Over the last few weeks we have been hosting and taking part in a number of community apple pressing events. I wanted to say a big thank you to everyone who made their way down to Swan Barn Farm with their apples to take part, and get involved.
In the introduction to the fantastic Common Ground “Apple Source Book” Sue Clifford and Angela King say “Over the years we have bred or chanced upon hundreds of varieties of apples that suit the vagaries of the British weather, the mysteries of our locality and our taste. In half a lifetime we have squandered this cultural inheritance. Monoculture has taken over our countryside and monotony our shops… Yet we should be as proud of our orchards – as protective of them, the hills, valleys and the people who support them, and as imaginative about the food, drinks, songs and stories they generate as the french are of their vineyards and vines. Traditional orchards are cultural landmarks, the source of genetic variety, local recipies and customs. They are beautiful to be in and are Havens for wildlife.”
I couldn’t agree more, I am so proud of the two orchards we have planted at Swan Barn Farm. On our apple pressing and Wassailing days they come alive, they are filled with the promise of bounty, taste, blossom and life. To see people making their way to us from the High Street with their bags and bucket fulls of apples makes me smile. I know that the way to properly protect a landscape, and ensure it lives on into the future is to give it value and relevance in the minds of local people. Making apple juice and cider might be a bit of good fun, but more importantly than that, for me, it is the best chance we have of giving our orchards a future.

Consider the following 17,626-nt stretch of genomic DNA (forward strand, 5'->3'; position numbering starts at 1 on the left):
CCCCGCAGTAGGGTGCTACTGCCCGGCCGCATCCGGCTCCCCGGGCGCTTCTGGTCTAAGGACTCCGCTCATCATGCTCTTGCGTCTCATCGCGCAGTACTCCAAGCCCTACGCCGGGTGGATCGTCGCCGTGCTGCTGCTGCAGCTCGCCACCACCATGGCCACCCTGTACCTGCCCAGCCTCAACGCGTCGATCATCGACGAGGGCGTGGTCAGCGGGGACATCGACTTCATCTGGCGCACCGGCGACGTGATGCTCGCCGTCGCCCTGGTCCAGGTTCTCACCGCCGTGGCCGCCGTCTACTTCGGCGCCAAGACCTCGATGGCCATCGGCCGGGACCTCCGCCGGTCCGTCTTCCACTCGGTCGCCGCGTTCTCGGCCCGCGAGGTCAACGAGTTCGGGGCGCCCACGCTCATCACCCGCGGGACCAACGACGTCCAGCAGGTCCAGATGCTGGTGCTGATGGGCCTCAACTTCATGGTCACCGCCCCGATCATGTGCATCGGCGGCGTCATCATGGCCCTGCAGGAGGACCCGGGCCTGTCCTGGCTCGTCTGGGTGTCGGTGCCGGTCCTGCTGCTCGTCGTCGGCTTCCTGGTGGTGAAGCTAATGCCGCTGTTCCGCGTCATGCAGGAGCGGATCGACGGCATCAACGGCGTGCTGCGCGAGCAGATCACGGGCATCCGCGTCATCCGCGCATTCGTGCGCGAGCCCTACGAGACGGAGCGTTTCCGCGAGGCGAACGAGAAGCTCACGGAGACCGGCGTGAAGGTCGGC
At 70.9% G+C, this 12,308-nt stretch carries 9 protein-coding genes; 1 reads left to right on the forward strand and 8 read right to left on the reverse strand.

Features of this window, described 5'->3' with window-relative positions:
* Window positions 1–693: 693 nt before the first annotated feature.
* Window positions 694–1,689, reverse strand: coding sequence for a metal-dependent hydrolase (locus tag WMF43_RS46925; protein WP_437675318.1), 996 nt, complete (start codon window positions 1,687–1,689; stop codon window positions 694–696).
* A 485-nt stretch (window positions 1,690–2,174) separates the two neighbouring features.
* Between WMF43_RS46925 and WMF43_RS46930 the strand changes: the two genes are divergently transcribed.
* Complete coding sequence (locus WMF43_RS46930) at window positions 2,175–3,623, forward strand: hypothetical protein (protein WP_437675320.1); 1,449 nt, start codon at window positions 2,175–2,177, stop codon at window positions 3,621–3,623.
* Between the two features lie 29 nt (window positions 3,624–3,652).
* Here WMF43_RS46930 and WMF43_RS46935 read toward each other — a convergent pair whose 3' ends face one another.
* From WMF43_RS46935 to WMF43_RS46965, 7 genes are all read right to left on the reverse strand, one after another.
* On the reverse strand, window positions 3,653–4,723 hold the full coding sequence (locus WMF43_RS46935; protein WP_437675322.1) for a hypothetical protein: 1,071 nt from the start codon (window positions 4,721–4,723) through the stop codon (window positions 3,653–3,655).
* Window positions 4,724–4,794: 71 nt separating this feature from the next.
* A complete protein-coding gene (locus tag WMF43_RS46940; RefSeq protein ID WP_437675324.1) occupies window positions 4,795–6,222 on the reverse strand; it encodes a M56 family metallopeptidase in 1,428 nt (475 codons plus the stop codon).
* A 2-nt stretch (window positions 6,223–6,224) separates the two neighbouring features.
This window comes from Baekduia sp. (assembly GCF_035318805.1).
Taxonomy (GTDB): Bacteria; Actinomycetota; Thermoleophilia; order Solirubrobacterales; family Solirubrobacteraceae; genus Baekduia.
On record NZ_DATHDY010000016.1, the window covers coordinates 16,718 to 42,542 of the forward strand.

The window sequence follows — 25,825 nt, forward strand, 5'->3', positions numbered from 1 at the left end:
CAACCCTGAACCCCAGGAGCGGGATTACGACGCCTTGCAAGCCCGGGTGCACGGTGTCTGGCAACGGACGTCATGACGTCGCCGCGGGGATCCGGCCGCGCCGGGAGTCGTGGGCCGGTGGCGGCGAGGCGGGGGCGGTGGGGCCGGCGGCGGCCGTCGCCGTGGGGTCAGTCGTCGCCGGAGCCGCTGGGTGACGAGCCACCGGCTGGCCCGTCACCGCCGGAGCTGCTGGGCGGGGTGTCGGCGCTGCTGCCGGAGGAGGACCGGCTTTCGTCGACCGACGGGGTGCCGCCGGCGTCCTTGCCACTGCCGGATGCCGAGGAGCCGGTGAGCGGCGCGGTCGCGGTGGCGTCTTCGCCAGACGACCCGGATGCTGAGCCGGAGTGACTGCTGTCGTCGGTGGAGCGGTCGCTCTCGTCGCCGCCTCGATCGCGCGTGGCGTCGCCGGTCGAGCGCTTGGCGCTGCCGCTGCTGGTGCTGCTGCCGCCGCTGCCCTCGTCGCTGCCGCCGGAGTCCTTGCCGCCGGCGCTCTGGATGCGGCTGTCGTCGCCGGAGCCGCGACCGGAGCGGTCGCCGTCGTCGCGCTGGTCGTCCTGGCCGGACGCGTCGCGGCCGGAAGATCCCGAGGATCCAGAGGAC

We pressed over a tonne of apples this year, the fermenters were all lined up in a row.
Most of them were carried back up the farm track with the people that brought the apples. We kept a few to ferment out though, watch out for our events over the coming year, where if you are lucky you might get a chance to taste some cider made from the apples that grow in our orchards.
Our historic apple pressing and scratting machinery was a big hit again, people love using it to squish and press the apples. You never grow tired of seeing the fresh juice flow straight out of the press. It tastes better than anything you could ever buy in a shop.
I am sure lots of the juice was drunk over the next few days, but I know that lots of people wanted to make it into cider. We try to explain to people the process on the day, but I have had a few requests from people asking for more information, so I thought I would try and post something useful.
We took the juice from the press and put it into the fermenters, where we added yeast, and nothing else. Over the next week or so the juice started to froth and bubble and come to life. By now the fermentation should have started to slow, and the pulp in it will be starting to settle out.
The whole process is completely temperature dependant, so if your fermenters have been in a colder room than the one above you could still be weeks away from this stage. Be patient, it will all come good in the end!
The fermenter above is ready to be “racked off”. This simply means seperating the juice from the pulp and yeast. You can either use a syphon tube or simply gently pour it into a pan, leaving the sediment behind, and then wash out the fermenter and return the juice to it. I will top it back up to the same level with water (to keep out excess oxygen) and then leave it to go through a second, much slower fermentation. If you want to either speed this fermentation up a bit, or add extra strength (rarely neccessary!) add a desert spoon or so of sugar as well. With the airlock back on it will ferment slowly for several more weeks before almost all of the rest of the yeast and pulp has settled out, the bubbling ceases, it clears, and is ready to bottle. I bottle it in recycled Newcastle Brown bottles, and add half a teaspoon of sugar to each bottle. This sugar will be acted on by the last of the yeast, bottle conditioning and adding a light fizz. Presentation is all when it comes to home made drinks. A chilled pretty bottle with clear liquid and a delicate fizz is always more likely to win people over, I think anyway.
I hope that helps, if you follow that basic process you shouldnt go too far wrong, there is loads of information out there on the internet if you need it, the only thing I would recommend is patience and time, once it is in the bottle give it time to settle and mature, if it isn’t nice it probably isnt ready yet. Give it till next summer for the ultimate in local, sustainable, feel good, fresh, appley goodness.
Good Luck, Happy Homebrewing, and hope to see you at the Wassail!